Wednesday, November 26, 2014
Loading...





Featured

School grades

According to NPR's StateImpact Indiana analysis, four Elkhart County schools received a boost to their grades from the state due to the alteration by then-Superintendent of Public Instruction Tony Bennett.

Posted on Aug. 19, 2013 at 1:00 a.m. | Updated on Aug. 19, 2013 at 7:49 p.m.

Four Elkhart County schools benefited from the change then-Indiana Superintendent of Public Instruction Tony Bennett made to the state’s A through F grading system in 2012, the situation that led Bennett to resign as the public schools official of Florida.

According to analysis by National Public Radio’s StateImpact Indiana, which examines and reports on education in Indiana, Jimtown Junior High in Elkhart, Concord Junior High in Elkhart, Northridge Middle School in Middlebury and St. John’s the Evangelist School in Goshen all had their grades raised in 2012 due to the changes Bennett made to reportedly boost charter school Christel House Academy’s grade from the state.

The Elkhart County schools are four of 165 schools in Indiana that were affected by the calculation change.

Concord Junior High and Northridge Middle School both had their grades raised from a “B” to an “A” due to Bennett’s last-minute change to the grading equations, according to StateImpact, while Jimtown Junior High and St. John the Evangelist School had their grades raised from a “C” to a “B.”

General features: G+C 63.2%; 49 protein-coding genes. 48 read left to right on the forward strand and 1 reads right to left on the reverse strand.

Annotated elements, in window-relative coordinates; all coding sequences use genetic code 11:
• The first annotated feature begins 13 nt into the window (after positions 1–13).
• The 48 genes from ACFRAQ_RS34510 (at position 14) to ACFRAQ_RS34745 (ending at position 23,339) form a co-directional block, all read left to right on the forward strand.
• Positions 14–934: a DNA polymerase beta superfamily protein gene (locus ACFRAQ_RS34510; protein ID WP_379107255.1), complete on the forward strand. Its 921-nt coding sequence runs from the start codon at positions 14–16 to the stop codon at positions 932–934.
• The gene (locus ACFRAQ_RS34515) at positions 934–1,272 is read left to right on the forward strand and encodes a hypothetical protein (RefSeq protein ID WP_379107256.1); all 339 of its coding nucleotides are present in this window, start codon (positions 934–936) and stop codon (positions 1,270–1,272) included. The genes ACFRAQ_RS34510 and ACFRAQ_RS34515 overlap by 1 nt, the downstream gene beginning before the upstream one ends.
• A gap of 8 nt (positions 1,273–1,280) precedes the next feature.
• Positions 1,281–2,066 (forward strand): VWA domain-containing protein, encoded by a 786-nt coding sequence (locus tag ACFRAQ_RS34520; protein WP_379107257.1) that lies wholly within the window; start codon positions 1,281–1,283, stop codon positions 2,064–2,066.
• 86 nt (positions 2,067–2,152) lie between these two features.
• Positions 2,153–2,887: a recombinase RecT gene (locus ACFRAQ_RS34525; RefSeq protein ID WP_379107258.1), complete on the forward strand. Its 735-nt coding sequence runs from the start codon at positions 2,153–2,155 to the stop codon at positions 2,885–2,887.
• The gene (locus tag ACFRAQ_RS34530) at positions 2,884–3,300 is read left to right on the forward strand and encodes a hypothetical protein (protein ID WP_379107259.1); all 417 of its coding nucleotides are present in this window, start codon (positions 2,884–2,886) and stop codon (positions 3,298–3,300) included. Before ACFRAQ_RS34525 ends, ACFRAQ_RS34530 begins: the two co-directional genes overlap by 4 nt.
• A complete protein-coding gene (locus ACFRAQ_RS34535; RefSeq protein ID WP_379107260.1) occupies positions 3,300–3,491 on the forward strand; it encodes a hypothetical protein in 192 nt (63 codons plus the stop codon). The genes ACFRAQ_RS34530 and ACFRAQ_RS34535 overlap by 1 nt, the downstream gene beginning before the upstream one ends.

StateImpact Indiana gives a basic explanation of how the complex calculations changed through Bennett and his staff’s tinkering. The grades were raised largely because of a change to the grading equation that allowed schools to not be limited on the number of bonus points they could receive on the amount of academic growth in a particular subject.

Principals from the four local schools either did not return calls Monday, Aug. 19, for comments or had not known about StateImpact’s report.




Recommended for You


 This undated photo shows Crow Indian Tribe former chairman Clifford Birdinground. Civil rights attorneys said they hope to exonerate the former chairman of a bribery conviction by obtaining unreleased emails from a federal judge reprimanded for sending racist correspondence. Former Montana U.S. District Judge Richard Cebull sentenced Birdinground (“bird-in-ground”) to three years in prison in 2003. The 79-year-old Crow leader had pleaded guilty to taking kickbacks from a car dealership. When Birdinground sought to retract his plea and go to trial, Cebull rejected the request, a decision upheld on appeal. Cebull resigned last year after an investigation into a racist email he sent involving President Barack Obama. (AP Photo/Billings Gazette, Larry Mayer)

Posted at 6:32 p.m.
 New Jersey Gov. Chris Christie, left, and Newark Archbishop Bernard Hebda converse while preparing plates to hand out during a pre-Thanksgiving meal at the St. John's Church soup kitchen, Wednesday, Nov. 26, 2014, in Newark, N.J. Members of the Christie administration have been participating in their fourth annual

Posted at 6:22 p.m.
Back to top ^